Democrats face grim political reality in midterms
Democrats are grappling with the increasingly dire political reality facing them in next year’s midterm elections as warning signs pile up for the party ahead of 2022.
Once hopeful that they could defy the typical midterm shellacking dealt to the party in power, a series of foreboding developments has rocked that sense of optimism. President Biden’s approval ratings are in free fall, his top legislative priorities have stalled and, just this week, Rep. John Yarmuth (D-Ky.) announced that he would retire, making him the first senior House Democrat to bow out ahead of the midterms.
In conversations with The Hill in recent days, several Democratic strategists and operatives expressed a growing sense of pessimism about 2022. Each one said that the party’s recent decline is reversible. Still, most offered a sober assessment of Democrats’ position heading into the final stretch of 2021.
“To be blunt, I’m not feeling good about where we are,” one senior Democratic congressional aide said. “Look, it was never going to be easy or anything. It was always kind of contingent on what got done. I just think we’re starting to see how fragile this is.”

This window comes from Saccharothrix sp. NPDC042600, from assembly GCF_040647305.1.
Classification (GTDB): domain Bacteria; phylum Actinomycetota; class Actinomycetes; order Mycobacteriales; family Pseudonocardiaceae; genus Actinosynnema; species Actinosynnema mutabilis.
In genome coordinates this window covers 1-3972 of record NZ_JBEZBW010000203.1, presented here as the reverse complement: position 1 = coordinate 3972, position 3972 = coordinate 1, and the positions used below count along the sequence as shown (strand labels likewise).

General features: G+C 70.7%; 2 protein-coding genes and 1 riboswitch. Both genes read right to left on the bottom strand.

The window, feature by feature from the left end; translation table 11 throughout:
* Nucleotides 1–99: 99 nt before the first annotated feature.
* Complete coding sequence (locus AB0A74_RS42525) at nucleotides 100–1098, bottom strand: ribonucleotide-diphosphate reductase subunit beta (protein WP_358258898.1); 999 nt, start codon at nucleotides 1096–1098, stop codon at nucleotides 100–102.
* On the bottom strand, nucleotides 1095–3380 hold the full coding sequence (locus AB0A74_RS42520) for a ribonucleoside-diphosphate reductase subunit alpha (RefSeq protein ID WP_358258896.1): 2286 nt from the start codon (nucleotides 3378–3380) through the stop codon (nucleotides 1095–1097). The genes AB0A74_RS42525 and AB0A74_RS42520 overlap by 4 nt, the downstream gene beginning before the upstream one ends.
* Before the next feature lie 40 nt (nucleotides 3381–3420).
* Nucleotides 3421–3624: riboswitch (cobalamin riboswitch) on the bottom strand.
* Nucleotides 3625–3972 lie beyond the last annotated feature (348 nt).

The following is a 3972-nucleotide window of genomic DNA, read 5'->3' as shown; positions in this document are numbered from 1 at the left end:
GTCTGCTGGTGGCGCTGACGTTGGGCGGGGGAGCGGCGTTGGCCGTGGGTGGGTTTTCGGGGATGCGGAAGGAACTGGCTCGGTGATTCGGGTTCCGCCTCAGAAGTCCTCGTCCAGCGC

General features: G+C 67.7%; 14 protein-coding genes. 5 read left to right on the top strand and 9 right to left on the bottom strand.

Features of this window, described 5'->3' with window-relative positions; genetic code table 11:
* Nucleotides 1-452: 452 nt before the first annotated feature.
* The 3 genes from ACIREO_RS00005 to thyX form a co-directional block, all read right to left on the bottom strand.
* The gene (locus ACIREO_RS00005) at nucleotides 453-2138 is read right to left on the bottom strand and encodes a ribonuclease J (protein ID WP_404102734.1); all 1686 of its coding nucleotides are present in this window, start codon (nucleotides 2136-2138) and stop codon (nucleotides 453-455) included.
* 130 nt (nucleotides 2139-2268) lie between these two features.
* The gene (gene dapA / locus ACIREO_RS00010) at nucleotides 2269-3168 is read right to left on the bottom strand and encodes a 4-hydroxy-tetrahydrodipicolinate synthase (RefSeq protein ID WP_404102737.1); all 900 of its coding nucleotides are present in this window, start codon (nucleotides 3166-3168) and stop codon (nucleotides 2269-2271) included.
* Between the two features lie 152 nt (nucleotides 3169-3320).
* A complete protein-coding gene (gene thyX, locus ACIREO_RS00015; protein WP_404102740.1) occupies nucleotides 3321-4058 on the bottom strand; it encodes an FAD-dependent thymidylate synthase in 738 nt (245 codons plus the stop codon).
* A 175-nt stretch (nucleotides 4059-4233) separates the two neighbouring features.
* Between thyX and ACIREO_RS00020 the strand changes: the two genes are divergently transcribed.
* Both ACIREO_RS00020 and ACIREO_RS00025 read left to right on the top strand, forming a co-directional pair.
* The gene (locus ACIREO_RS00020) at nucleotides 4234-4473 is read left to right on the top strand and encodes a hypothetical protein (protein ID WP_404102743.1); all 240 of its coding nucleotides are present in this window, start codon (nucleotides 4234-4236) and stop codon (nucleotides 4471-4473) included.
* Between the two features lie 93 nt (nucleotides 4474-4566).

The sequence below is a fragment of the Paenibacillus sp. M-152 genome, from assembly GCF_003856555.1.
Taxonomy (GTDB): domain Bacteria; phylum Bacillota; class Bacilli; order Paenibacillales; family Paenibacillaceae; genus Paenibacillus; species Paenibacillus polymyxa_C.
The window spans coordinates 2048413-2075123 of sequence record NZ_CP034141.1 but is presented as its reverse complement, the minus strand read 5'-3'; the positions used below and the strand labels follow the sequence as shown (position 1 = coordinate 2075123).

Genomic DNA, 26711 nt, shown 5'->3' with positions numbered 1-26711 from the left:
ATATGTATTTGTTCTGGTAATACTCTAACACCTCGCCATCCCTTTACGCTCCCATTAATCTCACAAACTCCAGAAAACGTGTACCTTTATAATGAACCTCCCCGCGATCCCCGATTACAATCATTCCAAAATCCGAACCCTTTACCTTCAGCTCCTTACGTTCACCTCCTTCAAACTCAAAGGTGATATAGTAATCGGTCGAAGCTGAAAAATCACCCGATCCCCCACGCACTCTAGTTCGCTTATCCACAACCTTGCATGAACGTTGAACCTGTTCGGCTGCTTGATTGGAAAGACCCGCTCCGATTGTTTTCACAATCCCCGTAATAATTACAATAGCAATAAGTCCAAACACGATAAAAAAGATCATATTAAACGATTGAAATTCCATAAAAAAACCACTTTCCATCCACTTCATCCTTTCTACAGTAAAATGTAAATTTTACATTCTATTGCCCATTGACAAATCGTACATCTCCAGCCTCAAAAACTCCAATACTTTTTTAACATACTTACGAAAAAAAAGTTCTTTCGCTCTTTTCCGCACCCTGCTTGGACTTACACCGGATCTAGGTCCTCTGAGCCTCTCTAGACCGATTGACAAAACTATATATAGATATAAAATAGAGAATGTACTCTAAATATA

Democrats have virtually no room for error in 2022. Republicans need to flip only five seats in the House to recapture control of the lower chamber, and they stand to benefit right off the bat from redistricting in key states and the historical maxim that the party of a new president tends to lose ground in midterm elections.
And while the fight for the Senate majority appears less dire for the party — the GOP is defending more territory than Democrats, including five open seats — a net loss of even a single seat next year could cost Democrats their control of the chamber.
Those tenuous congressional majorities are among the chief causes of Democrats’ current angst.
A massive $3.5 trillion social policy and climate change bill that lies at the center of Biden’s agenda has been held up by moderate Sens. Kyrsten Sinema (D-Ariz.) and Joe Manchin (D-W.Va.). Meanwhile, progressive lawmakers have vowed to hold up a $1 trillion infrastructure measure until they see action on the broader $3.5 trillion package.